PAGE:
Barriers: prescribers’ reaction and workflow
Some pharmacists have shared concerns over angry prescribers suggesting their patients attend a different pharmacy to avoid adaptations. Others have seen “Do not adapt” pre-stamped on a prescription, even though that is not allowed.
“I think we’re all afraid of getting yelled at by a physician,” says Alex Dar Santos, BCPhA Board member and Shoppers Drug Mart associate owner in Richmond. “But I think these are conversations that need to be had. It’s important that we need to be proactive with physicians.”
The Ministry of Health has engaged with stakeholders, including the Doctors of BC.
For rural doctors like Prean Armogan in Port McNeill, pharmacists providing adaptations and therapeutic substitutions are part of better care for patients.
“We speak to pharmacists multiple times in the day and over the years you develop a relationship and a sense of understanding and you learn from each other,” Armogan says. “I think it’s a collective accountability.”
Others say changing the workflow and paperwork required can be a barrier to pharmacists’ doing more therapeutic adaptations. Many say that it’s important that pharmacists use other staff members to help identify patients whose coverage may be affected by changes to the RDP. This allows the pharmacist to focus on the prescription and having a conversation with the patient.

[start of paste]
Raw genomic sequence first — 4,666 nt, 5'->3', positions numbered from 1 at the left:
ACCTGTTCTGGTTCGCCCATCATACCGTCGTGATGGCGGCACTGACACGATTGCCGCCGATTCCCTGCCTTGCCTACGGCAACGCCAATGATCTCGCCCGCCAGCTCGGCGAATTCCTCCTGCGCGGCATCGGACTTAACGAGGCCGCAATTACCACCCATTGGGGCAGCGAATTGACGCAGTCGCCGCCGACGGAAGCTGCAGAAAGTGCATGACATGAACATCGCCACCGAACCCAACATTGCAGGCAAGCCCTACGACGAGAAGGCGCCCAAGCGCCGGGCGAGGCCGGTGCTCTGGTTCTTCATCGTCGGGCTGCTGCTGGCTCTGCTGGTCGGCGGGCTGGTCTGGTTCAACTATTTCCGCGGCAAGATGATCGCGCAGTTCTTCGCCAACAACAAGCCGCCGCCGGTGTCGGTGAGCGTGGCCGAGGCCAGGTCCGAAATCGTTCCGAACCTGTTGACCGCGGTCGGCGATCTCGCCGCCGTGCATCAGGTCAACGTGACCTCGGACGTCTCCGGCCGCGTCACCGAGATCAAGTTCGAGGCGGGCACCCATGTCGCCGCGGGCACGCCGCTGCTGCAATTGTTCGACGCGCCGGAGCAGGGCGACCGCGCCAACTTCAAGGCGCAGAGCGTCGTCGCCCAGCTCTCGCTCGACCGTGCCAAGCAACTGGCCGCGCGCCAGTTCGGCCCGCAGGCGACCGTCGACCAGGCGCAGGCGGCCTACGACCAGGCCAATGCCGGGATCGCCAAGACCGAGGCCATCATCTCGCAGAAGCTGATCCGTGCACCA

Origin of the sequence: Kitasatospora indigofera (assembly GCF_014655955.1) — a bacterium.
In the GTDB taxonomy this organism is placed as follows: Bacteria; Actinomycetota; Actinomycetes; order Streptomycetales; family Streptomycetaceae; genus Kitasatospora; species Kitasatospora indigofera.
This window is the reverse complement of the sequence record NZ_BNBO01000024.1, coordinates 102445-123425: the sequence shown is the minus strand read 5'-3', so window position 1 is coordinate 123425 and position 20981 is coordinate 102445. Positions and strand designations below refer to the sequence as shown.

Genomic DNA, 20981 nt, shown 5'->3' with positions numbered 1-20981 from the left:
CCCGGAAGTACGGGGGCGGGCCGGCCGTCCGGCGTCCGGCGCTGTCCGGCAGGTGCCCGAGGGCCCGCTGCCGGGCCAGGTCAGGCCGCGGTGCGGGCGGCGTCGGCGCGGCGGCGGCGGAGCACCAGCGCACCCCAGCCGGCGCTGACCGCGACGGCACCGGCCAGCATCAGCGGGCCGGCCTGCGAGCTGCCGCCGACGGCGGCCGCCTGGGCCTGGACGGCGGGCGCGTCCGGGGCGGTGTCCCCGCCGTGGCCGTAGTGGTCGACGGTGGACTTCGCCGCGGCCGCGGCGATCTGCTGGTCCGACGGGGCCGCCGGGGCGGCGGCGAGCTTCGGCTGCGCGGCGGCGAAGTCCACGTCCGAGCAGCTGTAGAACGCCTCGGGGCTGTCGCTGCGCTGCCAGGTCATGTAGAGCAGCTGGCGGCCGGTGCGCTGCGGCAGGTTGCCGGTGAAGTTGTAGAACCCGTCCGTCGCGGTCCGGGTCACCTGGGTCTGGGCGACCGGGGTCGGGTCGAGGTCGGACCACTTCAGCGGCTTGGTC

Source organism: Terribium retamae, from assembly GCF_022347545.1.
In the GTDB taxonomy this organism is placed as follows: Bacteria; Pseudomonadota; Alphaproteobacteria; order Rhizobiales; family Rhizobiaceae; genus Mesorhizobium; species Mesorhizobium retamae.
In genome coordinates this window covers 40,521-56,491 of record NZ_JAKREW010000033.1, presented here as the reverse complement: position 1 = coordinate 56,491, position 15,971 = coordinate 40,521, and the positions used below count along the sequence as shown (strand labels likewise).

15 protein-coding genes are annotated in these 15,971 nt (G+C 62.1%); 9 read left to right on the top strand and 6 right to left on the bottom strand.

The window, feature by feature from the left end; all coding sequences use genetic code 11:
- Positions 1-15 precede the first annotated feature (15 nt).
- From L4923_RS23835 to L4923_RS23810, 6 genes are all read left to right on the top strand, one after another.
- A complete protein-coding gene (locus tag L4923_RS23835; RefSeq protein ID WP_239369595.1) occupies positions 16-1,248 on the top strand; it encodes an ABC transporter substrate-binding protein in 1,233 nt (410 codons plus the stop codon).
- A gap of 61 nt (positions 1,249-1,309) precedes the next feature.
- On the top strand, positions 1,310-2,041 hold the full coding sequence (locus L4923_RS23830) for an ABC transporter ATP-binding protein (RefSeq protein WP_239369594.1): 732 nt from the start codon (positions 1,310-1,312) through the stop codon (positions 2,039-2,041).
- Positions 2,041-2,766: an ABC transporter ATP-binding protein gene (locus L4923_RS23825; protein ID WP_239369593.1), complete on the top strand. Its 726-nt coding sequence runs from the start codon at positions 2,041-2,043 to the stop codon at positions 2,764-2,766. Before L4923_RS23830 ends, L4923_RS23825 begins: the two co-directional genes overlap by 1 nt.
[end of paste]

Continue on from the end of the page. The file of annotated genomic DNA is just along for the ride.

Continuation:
“The last thing you want to do is fill a prescription twice,” Dar Santos says.
Pharmacists’ role in RDP
Pharmacists will be the health-care professional dealing with the majority of questions from patients and will be largely responsible for educating patients about the modernized program. In cases where a prescription is not written for a reference drug, the pharmacist may need to adapt that prescription in order to dispense a fully PharmaCare-covered drug, communicating that with the patient and their prescriber.
“The relationship between the pharmacist and the patient is No. 1, because if the patient trusts the pharmacist you’re more than 90 per cent of the way there,” Millman says.
To arm pharmacists with the information on changes to the RDP so they can make better decisions and have better conversations with patients, the BCPhA has created a free online training program for any pharmacist in the province. As well, the Ministry has developed a Modernized RDP guide and decision support tools, which have been mailed to all pharmacies across the province. They are also available for download on PharmaCare’s website.
“It’s going to take a little bit of effort to explain [the patient’s] options and you don’t want them to feel like, ‘If you do not change you do not get your drug’,” Millman says. “It wouldn’t be us out of the blue changing their medications, they would understand the choices, the difference between what we’re doing and the motivating factor would be they would pay less for their prescription.”
For more information on the Modernized RDP, visit https://www.bcpharmacy.ca/education/etraining.
RDP at a glance
Unlike the Low Cost Alternative (LCA) Program, the RDP applies to drugs with different active ingredients that are in the same therapeutic category and are used to treat the same conditions.
- Three existing categories in the program have been modified: Angiotensin Converting Enzyme Inhibitors (ACE-I), Calcium Channel Blockers (CCB) and H2 Blockers.
- As well, three new therapeutic categories have been added: Angiotensin Receptor Blockers (ARB), Statins, and Proton Pump Inhibitors (PPI).